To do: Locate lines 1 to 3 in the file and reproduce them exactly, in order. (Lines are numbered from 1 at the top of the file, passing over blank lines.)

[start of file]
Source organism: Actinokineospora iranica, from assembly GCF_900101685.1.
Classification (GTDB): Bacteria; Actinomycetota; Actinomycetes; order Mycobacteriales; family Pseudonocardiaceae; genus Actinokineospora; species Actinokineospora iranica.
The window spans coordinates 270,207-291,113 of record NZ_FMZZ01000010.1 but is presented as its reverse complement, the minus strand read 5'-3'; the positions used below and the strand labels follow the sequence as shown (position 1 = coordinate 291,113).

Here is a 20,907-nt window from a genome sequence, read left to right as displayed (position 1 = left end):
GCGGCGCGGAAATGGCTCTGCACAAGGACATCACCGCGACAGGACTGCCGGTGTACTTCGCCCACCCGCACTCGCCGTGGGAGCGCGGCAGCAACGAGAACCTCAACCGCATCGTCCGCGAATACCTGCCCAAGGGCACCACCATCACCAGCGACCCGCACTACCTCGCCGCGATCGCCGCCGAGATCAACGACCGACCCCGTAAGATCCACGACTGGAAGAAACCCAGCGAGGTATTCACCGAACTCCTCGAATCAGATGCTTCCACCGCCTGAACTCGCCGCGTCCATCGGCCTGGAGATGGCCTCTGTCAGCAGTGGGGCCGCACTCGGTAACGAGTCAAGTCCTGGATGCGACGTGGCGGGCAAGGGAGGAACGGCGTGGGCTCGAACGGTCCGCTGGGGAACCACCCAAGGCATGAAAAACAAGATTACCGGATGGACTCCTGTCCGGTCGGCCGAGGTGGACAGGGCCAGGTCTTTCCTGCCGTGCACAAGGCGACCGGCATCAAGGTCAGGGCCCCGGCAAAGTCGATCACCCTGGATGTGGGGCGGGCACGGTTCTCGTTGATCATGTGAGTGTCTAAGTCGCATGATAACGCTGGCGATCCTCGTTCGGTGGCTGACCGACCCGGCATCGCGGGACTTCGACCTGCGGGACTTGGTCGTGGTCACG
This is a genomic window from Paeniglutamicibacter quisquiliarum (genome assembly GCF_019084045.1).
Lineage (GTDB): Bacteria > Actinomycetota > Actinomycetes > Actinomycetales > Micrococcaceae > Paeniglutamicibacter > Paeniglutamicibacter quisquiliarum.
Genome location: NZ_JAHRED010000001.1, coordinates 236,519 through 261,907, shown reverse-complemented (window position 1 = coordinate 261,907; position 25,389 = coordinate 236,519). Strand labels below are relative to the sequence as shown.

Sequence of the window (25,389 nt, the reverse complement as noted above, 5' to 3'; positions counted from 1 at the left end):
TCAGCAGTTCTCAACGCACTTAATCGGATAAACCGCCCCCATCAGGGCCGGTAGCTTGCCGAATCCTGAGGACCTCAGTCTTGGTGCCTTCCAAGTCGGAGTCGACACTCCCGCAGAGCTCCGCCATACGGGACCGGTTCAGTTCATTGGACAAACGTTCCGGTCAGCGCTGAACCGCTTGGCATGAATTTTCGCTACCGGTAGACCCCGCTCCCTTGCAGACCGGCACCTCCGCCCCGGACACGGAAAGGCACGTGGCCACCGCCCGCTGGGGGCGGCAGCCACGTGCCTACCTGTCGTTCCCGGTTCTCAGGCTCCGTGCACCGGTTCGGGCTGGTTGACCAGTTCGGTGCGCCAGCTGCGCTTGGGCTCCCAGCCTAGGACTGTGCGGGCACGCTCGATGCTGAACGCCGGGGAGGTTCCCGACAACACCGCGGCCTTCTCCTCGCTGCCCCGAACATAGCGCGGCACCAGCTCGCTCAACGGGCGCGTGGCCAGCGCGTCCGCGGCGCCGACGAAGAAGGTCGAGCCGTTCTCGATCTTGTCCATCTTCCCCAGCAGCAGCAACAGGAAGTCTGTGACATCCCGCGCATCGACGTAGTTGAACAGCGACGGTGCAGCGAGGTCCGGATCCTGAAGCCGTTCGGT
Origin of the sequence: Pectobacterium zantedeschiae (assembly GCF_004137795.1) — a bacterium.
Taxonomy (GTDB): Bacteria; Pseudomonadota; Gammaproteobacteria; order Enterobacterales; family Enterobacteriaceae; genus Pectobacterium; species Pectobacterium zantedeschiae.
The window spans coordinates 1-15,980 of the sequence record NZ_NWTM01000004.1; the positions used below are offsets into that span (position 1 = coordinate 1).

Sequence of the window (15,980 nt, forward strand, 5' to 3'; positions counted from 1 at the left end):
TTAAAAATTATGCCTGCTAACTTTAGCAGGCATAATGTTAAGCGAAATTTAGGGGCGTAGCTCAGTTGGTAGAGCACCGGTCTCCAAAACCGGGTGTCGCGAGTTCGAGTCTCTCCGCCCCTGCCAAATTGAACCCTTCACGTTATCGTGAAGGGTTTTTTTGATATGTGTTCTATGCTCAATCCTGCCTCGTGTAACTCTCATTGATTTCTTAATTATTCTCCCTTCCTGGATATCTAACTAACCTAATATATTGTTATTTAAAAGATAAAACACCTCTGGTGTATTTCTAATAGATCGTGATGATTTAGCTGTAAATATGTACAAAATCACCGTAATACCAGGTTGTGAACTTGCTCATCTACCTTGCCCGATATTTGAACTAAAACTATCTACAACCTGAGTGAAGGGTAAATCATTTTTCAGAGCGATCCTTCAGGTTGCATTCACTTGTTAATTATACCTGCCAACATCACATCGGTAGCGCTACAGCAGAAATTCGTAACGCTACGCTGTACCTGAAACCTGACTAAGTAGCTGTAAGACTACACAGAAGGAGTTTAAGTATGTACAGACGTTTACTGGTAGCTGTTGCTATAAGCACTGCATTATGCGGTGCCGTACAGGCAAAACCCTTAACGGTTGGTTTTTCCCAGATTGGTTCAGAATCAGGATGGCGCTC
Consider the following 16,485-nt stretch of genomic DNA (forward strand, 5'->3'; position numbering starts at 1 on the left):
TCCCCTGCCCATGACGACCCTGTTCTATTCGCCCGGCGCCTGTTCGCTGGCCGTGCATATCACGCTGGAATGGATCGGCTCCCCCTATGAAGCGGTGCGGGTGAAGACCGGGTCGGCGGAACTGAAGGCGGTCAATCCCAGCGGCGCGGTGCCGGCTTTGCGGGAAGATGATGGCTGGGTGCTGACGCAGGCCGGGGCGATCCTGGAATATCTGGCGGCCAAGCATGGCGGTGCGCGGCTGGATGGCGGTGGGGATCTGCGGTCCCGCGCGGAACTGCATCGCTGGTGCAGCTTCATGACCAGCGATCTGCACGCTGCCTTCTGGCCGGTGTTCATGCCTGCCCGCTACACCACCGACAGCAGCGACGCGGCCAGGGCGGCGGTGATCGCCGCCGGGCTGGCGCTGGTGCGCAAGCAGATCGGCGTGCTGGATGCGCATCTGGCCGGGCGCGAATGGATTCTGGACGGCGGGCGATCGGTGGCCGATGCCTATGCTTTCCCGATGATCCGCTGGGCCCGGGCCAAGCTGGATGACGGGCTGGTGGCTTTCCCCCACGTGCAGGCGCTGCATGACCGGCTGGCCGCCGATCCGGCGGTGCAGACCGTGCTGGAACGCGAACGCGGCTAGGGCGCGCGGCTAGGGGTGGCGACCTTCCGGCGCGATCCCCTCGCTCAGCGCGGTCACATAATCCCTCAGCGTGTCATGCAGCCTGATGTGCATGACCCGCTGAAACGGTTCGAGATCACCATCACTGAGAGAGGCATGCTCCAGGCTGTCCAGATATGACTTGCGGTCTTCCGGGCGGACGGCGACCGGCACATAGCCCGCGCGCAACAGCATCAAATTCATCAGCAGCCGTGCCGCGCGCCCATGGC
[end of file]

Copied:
Source organism: Actinokineospora iranica, from assembly GCF_900101685.1.
Classification (GTDB): Bacteria; Actinomycetota; Actinomycetes; order Mycobacteriales; family Pseudonocardiaceae; genus Actinokineospora; species Actinokineospora iranica.
The window spans coordinates 270,207-291,113 of record NZ_FMZZ01000010.1 but is presented as its reverse complement, the minus strand read 5'-3'; the positions used below and the strand labels follow the sequence as shown (position 1 = coordinate 291,113).